Figure 1. Freedom Rankings for North Korea (1972-2013)


In contrast, Figure 2 shows some changes in political rights and civil liberties in Syria over the forty-one-year time frame. The first took place following the 1970 coup by Hafez Al-Assad, which came after a decade of political upheaval and successive coups in Syria. Once he took power, Hafez Al-Assad instituted modest private sector reforms and reduced the state’s presence in the economic sphere. Those reforms, however, were soon eclipsed by the government’s brutal suppression of an Islamist uprising in the 1970s, ending in the 1982 Hama Massacre against the Muslim Brotherhood. In 2000, with the inauguration of Bashar Al-Assad as president, there was yet another period of political reforms as he released political prisoners, enforced religious pluralism, and shunned much of the personality cult that his father had cultivated.


Figure 2. Freedom Rankings for Syria (1972-2013)


Second, even when compared with other countries that have been investigated by the UN Human Rights Council, North Korea remains unique in its uniformity of terror, as we can see in Figure 3. Cote d’Ivoire experienced two civil wars in 2002 and 2011, and Sudan became an autocratic regime following the 1989 coup by Omar al-Bashir. Libya was ruled by Muammar Qadhafi from 1969 until his ouster in the 2011 Libyan civil war. Yet, in all three cases, there were periods of political and economic reforms, however limited, during the 1970s and 1980s. Indeed, North Korea’s freedom rankings are worse than most countries in civil war.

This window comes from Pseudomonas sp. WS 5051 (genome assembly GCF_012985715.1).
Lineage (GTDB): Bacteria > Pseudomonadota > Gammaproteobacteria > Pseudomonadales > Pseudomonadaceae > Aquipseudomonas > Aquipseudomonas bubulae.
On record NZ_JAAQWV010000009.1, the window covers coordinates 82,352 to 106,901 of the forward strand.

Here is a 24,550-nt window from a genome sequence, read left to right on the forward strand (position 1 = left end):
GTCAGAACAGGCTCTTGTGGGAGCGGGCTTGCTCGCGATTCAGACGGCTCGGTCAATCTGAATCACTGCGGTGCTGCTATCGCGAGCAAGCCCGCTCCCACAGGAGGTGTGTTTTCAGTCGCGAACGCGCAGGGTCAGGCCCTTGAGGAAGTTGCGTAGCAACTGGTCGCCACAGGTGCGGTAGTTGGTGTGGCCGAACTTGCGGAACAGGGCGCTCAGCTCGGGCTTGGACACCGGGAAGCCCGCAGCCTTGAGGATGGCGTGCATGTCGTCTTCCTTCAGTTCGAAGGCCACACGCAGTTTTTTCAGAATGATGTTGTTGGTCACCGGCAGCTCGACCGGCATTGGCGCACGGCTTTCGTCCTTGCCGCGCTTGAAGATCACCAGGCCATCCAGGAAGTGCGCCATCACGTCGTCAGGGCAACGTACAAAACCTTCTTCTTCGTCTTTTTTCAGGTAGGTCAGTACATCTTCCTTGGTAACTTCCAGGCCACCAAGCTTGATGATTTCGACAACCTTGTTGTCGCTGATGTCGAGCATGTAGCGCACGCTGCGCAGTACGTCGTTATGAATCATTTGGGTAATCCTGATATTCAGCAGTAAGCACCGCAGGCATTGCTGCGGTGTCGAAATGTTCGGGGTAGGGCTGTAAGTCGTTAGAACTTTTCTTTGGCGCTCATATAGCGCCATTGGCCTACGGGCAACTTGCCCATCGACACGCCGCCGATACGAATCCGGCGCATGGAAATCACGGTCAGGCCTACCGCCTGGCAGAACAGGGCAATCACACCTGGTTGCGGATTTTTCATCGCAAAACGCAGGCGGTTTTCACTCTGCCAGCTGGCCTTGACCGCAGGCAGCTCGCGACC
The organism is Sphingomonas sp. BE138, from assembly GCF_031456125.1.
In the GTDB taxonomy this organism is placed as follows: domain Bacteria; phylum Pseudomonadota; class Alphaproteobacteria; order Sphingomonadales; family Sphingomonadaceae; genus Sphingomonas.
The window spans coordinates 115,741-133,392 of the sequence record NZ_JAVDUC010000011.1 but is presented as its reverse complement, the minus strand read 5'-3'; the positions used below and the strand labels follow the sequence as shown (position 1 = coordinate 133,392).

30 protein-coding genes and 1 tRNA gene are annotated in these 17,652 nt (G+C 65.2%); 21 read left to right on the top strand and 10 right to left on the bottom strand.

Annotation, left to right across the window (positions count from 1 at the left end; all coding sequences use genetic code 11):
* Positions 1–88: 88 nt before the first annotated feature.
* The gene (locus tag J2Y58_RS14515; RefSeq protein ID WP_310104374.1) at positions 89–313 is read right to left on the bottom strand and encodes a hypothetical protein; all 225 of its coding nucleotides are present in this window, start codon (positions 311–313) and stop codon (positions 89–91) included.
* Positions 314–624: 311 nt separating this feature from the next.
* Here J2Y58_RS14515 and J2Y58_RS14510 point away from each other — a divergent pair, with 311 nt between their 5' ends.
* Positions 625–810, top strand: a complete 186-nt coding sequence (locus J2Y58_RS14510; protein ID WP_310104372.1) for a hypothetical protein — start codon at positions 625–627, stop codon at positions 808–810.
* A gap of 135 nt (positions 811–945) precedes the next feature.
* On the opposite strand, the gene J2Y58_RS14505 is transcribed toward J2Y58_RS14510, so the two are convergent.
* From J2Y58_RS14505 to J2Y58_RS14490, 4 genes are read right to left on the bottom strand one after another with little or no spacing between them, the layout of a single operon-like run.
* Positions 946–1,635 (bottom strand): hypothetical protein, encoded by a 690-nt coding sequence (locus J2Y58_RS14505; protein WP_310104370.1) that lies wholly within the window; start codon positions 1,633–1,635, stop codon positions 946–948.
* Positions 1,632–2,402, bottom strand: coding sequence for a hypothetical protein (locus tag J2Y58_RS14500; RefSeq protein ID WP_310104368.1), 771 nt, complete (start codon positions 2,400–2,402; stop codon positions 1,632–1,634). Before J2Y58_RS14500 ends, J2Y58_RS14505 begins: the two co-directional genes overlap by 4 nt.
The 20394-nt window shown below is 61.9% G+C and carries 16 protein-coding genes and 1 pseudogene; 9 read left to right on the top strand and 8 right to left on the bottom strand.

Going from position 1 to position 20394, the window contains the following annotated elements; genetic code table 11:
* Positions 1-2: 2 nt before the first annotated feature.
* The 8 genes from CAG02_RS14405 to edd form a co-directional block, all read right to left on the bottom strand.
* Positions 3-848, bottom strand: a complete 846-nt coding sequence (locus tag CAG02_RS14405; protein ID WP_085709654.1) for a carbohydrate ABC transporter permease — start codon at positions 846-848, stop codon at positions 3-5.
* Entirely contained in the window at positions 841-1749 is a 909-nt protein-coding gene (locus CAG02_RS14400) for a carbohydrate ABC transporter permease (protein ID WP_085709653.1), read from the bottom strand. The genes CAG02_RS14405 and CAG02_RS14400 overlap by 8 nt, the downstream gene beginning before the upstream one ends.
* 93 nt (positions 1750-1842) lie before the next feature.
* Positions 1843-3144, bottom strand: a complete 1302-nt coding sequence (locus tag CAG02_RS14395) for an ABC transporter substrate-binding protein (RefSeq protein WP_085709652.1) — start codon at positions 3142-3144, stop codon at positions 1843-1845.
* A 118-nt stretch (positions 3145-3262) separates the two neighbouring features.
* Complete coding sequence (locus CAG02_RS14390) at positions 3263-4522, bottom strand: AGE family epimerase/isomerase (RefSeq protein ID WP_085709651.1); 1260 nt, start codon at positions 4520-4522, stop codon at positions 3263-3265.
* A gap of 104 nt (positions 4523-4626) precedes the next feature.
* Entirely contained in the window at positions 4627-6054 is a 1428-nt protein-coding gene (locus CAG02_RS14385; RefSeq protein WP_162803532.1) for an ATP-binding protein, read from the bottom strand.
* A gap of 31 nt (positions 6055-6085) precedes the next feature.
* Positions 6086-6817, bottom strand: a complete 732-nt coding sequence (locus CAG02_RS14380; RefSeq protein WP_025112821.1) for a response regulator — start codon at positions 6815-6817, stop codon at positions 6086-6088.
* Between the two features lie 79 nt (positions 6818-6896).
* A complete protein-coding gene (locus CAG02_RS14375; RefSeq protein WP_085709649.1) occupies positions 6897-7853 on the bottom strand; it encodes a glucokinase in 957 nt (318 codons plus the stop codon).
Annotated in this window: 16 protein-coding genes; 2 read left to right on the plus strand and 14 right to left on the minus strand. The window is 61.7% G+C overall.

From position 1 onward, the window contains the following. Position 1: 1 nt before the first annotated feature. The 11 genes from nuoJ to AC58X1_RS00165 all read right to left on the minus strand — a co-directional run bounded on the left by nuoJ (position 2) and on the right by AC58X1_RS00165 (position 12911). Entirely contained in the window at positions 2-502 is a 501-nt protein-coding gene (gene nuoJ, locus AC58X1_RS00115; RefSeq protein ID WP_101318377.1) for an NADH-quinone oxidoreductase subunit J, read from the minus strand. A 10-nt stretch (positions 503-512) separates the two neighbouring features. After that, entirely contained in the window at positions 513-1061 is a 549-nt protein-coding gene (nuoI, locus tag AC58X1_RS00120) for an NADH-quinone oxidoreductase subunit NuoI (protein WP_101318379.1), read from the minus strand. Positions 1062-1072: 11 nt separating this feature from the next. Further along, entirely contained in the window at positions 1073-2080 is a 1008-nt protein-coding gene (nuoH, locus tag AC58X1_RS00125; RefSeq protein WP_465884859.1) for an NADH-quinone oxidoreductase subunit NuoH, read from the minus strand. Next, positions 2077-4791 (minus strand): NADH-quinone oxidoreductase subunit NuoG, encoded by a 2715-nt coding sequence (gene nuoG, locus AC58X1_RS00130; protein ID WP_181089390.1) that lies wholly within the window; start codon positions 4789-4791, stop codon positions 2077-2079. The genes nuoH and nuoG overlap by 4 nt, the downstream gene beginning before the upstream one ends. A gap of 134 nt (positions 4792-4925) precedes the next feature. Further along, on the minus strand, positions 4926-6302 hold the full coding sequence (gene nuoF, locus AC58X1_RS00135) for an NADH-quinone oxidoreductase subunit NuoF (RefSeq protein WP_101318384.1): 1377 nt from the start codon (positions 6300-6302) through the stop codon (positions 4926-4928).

Figure 3. Freedom Rankings for Recent UN COI Countries


In fact, the Syrian government has at least tried to maintain a veneer of respectability by acknowledging that human rights violations are taking place within its borders and that the state bears some responsibility for these actions. On March 31, 2011, the Syrian government established the National Independent Legal Commission to investigate over 4,000 cases where crimes were suspected to have occurred in the context of the crisis. In Legislative Decrees 34, 61, and 72, the regime also implemented amnesties for political prisoners and declared that it had released 10,433 people from detention on September 2, 2011. Such actions were likely intended to conceal the crimes being committed given that military and security forces enjoy immunity from prosecution under Decrees 14/1969 and 69/2008. Nonetheless, they are illustrative of the fact that the regime is forced to respond to such accusations and justify its actions. In contrast, North Korea has vehemently denied the findings of the UN COI claiming that there are no human rights violations taking place inside the country today.